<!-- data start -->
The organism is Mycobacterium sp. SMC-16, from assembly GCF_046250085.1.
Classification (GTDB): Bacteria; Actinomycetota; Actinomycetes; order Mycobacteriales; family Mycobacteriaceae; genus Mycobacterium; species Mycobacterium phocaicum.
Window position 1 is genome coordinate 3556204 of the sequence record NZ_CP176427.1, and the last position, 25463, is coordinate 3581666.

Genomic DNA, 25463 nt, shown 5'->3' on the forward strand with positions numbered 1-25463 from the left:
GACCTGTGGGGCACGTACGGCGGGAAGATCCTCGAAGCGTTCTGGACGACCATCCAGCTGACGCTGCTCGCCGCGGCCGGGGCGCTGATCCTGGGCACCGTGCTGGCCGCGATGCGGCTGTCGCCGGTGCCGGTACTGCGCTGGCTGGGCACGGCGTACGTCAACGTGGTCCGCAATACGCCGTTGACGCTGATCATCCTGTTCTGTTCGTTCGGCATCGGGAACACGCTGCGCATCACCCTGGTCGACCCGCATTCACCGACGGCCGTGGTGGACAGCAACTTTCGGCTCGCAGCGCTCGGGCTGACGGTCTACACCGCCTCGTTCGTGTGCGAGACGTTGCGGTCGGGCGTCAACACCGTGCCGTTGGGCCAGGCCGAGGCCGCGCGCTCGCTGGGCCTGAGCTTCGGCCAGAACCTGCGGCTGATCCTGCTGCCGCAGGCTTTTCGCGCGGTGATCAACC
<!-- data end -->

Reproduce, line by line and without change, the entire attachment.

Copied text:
The organism is Mycobacterium sp. SMC-16, from assembly GCF_046250085.1.
Classification (GTDB): Bacteria; Actinomycetota; Actinomycetes; order Mycobacteriales; family Mycobacteriaceae; genus Mycobacterium; species Mycobacterium phocaicum.
Window position 1 is genome coordinate 3556204 of the sequence record NZ_CP176427.1, and the last position, 25463, is coordinate 3581666.

Genomic DNA, 25463 nt, shown 5'->3' on the forward strand with positions numbered 1-25463 from the left:
GACCTGTGGGGCACGTACGGCGGGAAGATCCTCGAAGCGTTCTGGACGACCATCCAGCTGACGCTGCTCGCCGCGGCCGGGGCGCTGATCCTGGGCACCGTGCTGGCCGCGATGCGGCTGTCGCCGGTGCCGGTACTGCGCTGGCTGGGCACGGCGTACGTCAACGTGGTCCGCAATACGCCGTTGACGCTGATCATCCTGTTCTGTTCGTTCGGCATCGGGAACACGCTGCGCATCACCCTGGTCGACCCGCATTCACCGACGGCCGTGGTGGACAGCAACTTTCGGCTCGCAGCGCTCGGGCTGACGGTCTACACCGCCTCGTTCGTGTGCGAGACGTTGCGGTCGGGCGTCAACACCGTGCCGTTGGGCCAGGCCGAGGCCGCGCGCTCGCTGGGCCTGAGCTTCGGCCAGAACCTGCGGCTGATCCTGCTGCCGCAGGCTTTTCGCGCGGTGATCAACC